“Okay,” one of us may have said, because I’m paraphrasing to compensate for not being able to recall the exact wording of our conversation, “but how would we do it? We don’t want to repeat ourselves, but we can’t have separate series for each ship/crew. Pocket would never go for that.”

“No,” another of us probably said, “but what if we pitch the idea of taking turns like we did with Vanguard, and we each take one of the two ships. We tell (mostly) standalone tales, but we alternate from book to book, and run them all under a single banner title?”

“That could work,” yet another of us almost certainly said, “but what would we call it?”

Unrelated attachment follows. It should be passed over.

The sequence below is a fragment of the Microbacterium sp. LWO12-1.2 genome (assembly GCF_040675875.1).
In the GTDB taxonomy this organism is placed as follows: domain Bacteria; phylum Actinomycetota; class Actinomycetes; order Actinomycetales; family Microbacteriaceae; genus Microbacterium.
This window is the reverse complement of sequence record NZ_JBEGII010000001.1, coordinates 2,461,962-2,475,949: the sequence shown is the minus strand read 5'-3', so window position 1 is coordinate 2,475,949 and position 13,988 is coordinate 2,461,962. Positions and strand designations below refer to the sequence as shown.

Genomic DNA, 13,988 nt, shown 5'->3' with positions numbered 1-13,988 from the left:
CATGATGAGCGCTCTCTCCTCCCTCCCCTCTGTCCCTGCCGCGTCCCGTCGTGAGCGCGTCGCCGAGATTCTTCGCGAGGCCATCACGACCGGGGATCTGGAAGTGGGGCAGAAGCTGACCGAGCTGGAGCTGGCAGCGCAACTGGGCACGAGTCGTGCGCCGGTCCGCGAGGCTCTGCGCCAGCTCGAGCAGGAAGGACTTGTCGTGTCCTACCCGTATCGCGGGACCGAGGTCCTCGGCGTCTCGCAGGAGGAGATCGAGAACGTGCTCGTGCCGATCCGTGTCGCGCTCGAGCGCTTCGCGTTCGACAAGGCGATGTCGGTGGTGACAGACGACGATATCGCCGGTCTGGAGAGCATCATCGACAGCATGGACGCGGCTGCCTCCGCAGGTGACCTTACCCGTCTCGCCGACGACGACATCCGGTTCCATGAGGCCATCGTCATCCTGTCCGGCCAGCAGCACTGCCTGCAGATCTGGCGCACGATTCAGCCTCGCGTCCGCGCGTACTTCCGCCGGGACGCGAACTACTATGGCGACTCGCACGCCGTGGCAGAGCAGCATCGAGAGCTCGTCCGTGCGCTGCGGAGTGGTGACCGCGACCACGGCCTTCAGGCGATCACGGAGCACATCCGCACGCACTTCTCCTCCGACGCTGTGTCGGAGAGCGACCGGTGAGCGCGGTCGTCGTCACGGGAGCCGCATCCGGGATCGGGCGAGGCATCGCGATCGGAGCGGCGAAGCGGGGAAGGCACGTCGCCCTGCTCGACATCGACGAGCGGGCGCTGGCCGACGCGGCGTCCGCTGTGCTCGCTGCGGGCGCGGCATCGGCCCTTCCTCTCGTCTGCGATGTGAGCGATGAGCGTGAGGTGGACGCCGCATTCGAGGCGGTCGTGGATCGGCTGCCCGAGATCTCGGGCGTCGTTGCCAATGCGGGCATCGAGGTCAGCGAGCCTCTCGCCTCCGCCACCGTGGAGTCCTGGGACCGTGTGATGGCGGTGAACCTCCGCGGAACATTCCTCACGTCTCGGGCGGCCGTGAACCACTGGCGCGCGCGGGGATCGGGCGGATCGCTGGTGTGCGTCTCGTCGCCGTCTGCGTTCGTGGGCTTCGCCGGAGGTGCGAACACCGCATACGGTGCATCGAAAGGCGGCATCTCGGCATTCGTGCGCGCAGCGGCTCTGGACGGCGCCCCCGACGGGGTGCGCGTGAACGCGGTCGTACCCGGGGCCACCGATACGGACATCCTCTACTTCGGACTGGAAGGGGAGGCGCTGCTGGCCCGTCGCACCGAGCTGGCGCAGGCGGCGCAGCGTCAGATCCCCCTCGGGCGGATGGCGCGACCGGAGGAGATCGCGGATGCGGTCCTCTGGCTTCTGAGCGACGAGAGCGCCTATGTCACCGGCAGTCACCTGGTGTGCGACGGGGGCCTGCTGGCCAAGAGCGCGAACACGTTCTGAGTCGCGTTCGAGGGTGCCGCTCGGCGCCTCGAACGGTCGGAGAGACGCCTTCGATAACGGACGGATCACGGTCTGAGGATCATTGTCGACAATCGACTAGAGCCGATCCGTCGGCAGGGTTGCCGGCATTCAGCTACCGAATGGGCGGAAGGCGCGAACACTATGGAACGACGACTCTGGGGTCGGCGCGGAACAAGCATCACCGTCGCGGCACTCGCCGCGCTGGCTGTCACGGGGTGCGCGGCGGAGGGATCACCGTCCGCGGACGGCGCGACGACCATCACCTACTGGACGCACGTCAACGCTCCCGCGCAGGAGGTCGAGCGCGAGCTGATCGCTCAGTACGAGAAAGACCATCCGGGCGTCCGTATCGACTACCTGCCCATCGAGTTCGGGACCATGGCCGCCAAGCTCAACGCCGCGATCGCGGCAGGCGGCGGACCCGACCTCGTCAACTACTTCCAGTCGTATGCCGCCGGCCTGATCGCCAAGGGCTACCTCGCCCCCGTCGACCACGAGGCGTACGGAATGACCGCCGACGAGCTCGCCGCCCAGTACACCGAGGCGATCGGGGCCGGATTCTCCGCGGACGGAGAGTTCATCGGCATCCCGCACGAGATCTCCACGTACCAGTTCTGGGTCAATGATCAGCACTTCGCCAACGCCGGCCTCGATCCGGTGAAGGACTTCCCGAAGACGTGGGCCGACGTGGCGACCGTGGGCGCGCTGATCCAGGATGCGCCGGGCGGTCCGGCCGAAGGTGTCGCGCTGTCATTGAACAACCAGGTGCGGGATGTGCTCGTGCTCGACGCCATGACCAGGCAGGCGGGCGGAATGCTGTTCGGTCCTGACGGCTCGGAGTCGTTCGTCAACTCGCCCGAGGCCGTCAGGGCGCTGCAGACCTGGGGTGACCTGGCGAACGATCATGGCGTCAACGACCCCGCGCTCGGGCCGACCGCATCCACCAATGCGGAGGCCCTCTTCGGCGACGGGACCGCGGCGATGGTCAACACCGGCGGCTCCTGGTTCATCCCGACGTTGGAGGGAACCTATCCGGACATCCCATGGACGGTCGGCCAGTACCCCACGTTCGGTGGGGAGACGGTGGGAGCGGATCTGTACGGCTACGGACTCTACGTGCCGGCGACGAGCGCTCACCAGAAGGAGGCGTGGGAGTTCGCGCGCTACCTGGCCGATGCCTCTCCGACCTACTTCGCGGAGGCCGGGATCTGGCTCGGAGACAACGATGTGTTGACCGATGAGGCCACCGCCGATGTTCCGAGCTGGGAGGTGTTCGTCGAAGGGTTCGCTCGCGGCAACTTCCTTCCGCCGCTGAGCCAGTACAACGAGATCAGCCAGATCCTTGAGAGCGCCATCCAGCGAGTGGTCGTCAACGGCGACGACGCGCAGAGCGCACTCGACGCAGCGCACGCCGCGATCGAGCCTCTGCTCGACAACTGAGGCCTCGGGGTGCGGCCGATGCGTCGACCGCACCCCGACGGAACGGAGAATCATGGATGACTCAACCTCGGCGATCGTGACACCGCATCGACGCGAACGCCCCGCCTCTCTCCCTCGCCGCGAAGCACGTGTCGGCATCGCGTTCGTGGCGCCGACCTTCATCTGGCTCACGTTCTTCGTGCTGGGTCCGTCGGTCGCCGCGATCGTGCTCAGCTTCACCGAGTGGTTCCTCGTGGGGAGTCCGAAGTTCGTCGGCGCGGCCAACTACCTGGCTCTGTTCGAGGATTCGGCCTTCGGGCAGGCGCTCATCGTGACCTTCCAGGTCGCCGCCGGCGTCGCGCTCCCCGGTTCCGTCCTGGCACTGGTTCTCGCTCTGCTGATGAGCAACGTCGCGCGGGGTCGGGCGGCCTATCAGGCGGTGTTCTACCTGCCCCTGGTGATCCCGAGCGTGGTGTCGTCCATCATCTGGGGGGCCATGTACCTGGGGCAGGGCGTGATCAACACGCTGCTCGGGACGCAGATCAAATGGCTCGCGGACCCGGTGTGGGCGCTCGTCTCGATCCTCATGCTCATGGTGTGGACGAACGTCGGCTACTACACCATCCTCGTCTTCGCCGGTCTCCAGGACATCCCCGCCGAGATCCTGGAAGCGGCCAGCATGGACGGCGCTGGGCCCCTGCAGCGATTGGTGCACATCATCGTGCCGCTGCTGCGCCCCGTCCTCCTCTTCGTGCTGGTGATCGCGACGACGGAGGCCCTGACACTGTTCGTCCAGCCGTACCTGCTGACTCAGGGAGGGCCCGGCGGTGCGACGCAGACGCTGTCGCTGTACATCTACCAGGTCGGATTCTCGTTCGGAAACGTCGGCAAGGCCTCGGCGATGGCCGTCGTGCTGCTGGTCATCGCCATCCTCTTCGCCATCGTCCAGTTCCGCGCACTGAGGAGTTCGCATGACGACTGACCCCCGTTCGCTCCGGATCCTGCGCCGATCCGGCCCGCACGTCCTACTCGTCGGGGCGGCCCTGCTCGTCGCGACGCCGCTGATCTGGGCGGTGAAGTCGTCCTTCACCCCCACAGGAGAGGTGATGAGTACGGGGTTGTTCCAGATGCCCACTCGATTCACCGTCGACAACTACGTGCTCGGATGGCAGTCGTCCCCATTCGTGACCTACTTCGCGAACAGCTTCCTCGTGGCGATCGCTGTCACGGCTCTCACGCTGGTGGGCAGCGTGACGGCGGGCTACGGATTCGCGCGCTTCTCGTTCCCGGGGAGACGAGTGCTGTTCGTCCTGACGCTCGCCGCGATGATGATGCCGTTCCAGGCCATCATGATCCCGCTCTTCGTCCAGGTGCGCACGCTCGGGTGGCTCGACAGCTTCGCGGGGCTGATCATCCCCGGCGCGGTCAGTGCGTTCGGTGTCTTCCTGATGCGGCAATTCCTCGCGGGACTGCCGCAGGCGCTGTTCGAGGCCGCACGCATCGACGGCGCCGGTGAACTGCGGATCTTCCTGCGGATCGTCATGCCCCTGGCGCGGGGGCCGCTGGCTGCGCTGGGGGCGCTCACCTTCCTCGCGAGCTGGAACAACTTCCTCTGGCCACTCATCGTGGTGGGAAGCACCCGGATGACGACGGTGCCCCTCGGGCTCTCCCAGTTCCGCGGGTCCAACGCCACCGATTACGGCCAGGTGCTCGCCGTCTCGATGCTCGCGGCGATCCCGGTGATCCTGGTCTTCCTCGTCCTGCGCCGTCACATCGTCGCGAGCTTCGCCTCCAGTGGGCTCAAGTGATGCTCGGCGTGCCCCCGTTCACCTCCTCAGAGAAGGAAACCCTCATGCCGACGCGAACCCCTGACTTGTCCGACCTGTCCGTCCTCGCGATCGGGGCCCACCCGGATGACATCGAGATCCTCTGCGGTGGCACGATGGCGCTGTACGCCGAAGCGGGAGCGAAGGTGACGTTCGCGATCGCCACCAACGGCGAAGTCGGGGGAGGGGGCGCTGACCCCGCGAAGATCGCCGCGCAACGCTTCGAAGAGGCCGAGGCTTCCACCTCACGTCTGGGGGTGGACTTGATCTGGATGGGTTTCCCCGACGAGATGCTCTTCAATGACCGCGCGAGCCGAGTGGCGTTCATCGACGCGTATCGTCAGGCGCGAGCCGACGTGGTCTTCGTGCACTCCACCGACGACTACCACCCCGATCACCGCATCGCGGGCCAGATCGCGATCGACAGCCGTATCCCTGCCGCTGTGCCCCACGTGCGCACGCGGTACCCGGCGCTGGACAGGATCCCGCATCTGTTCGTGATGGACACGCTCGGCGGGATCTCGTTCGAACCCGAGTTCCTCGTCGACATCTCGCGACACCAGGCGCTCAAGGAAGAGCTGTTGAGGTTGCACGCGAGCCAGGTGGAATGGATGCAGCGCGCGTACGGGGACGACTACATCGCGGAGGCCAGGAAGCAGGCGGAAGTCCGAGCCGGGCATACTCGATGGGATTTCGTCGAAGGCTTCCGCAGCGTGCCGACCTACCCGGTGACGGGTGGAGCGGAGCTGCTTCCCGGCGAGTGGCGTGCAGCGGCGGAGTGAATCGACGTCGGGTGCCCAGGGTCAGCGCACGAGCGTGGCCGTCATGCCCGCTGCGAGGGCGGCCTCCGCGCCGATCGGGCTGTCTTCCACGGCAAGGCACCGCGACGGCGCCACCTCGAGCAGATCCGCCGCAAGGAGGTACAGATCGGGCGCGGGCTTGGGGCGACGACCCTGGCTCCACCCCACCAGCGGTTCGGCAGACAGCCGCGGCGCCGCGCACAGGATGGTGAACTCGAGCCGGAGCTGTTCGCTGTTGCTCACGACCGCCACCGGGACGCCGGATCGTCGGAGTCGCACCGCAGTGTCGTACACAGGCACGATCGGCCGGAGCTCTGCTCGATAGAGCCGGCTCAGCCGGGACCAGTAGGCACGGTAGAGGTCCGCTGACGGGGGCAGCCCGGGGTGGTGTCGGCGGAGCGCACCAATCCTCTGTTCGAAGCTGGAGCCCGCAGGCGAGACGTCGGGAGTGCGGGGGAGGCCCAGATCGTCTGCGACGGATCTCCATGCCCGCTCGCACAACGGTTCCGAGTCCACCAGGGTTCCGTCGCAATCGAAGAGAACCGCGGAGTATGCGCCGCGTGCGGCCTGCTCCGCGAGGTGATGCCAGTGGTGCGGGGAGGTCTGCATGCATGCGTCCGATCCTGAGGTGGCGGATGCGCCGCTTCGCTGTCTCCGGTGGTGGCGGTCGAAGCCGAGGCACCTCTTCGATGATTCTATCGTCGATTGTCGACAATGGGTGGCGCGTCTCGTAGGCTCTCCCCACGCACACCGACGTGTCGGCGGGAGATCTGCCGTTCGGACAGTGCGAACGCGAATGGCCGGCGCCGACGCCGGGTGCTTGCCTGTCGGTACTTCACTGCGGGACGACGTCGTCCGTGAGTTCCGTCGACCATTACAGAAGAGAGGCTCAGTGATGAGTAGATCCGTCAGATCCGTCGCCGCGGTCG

The answer was obvious: SEEKERS. After all, it was Rob Caswell’s fault, right?

Not long after that initial conversation, I sat down and put together a “pitch,” for the series, which I then handed off to the guys to mark up as we all worked to refine our ideas. Our biggest concern was that Seekers not simply be “Vanguard, Part II.” We wanted a different tone for this new series, something closer to the original Star Trek while still bringing to bear some of what we most enjoyed about writing Vanguard:

Unlike the Star Trek: Vanguard saga, Seekers is not intended to be a sweeping, serialized tale. Instead, most books would be “stand-alone” stories within the shared continuity, though the premise will allow for occasional “team-up” or multi-book adventures. Our intention is to bring to this new series the same “TOS-plus” storytelling style that made Vanguard so much fun, also while serving up a broader range of stories with an emphasis on exploration and discovery as characterized by the original Star Trek and, more recently, the Star Trek: Titan novel series.